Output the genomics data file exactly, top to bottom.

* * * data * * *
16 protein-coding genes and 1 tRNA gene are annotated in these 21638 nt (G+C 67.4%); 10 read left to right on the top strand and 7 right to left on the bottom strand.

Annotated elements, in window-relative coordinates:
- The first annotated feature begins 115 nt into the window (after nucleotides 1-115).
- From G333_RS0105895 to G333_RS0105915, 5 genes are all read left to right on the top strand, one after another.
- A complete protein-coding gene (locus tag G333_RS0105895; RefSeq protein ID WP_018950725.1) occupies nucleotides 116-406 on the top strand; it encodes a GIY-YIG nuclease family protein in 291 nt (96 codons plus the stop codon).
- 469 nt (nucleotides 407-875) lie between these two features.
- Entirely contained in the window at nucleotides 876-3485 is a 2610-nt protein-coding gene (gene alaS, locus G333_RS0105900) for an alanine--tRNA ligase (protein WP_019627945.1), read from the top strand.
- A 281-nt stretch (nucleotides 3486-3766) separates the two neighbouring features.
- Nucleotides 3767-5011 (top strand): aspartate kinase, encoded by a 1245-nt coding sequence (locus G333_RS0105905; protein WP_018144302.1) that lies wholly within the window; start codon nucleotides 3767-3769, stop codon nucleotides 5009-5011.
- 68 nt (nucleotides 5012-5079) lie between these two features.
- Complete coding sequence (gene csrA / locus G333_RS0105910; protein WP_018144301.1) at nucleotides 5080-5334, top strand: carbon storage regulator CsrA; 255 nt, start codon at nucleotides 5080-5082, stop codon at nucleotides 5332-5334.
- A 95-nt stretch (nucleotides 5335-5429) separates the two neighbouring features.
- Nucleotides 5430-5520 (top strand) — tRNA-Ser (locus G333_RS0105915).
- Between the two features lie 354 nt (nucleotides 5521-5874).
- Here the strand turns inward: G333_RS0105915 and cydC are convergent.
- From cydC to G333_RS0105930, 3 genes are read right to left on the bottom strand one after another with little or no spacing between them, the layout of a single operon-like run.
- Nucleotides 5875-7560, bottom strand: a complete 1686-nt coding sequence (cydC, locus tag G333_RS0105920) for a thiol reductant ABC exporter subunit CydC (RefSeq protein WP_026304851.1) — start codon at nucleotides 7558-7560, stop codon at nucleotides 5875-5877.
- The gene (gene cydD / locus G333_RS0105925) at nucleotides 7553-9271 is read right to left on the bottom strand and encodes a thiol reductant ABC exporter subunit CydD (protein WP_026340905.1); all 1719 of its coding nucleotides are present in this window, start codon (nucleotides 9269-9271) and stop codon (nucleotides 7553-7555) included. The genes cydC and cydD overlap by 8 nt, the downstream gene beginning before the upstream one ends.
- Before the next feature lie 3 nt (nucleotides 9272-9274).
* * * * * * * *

16 protein-coding genes and 1 tRNA gene are annotated in these 21638 nt (G+C 67.4%); 10 read left to right on the top strand and 7 right to left on the bottom strand.

Annotated elements, in window-relative coordinates:
- The first annotated feature begins 115 nt into the window (after nucleotides 1-115).
- From G333_RS0105895 to G333_RS0105915, 5 genes are all read left to right on the top strand, one after another.
- A complete protein-coding gene (locus tag G333_RS0105895; RefSeq protein ID WP_018950725.1) occupies nucleotides 116-406 on the top strand; it encodes a GIY-YIG nuclease family protein in 291 nt (96 codons plus the stop codon).
- 469 nt (nucleotides 407-875) lie between these two features.
- Entirely contained in the window at nucleotides 876-3485 is a 2610-nt protein-coding gene (gene alaS, locus G333_RS0105900) for an alanine--tRNA ligase (protein WP_019627945.1), read from the top strand.
- A 281-nt stretch (nucleotides 3486-3766) separates the two neighbouring features.
- Nucleotides 3767-5011 (top strand): aspartate kinase, encoded by a 1245-nt coding sequence (locus G333_RS0105905; protein WP_018144302.1) that lies wholly within the window; start codon nucleotides 3767-3769, stop codon nucleotides 5009-5011.
- 68 nt (nucleotides 5012-5079) lie between these two features.
- Complete coding sequence (gene csrA / locus G333_RS0105910; protein WP_018144301.1) at nucleotides 5080-5334, top strand: carbon storage regulator CsrA; 255 nt, start codon at nucleotides 5080-5082, stop codon at nucleotides 5332-5334.
- A 95-nt stretch (nucleotides 5335-5429) separates the two neighbouring features.
- Nucleotides 5430-5520 (top strand) — tRNA-Ser (locus G333_RS0105915).
- Between the two features lie 354 nt (nucleotides 5521-5874).
- Here the strand turns inward: G333_RS0105915 and cydC are convergent.
- From cydC to G333_RS0105930, 3 genes are read right to left on the bottom strand one after another with little or no spacing between them, the layout of a single operon-like run.
- Nucleotides 5875-7560, bottom strand: a complete 1686-nt coding sequence (cydC, locus tag G333_RS0105920) for a thiol reductant ABC exporter subunit CydC (RefSeq protein WP_026304851.1) — start codon at nucleotides 7558-7560, stop codon at nucleotides 5875-5877.
- The gene (gene cydD / locus G333_RS0105925) at nucleotides 7553-9271 is read right to left on the bottom strand and encodes a thiol reductant ABC exporter subunit CydD (protein WP_026340905.1); all 1719 of its coding nucleotides are present in this window, start codon (nucleotides 9269-9271) and stop codon (nucleotides 7553-7555) included. The genes cydC and cydD overlap by 8 nt, the downstream gene beginning before the upstream one ends.
- Before the next feature lie 3 nt (nucleotides 9272-9274).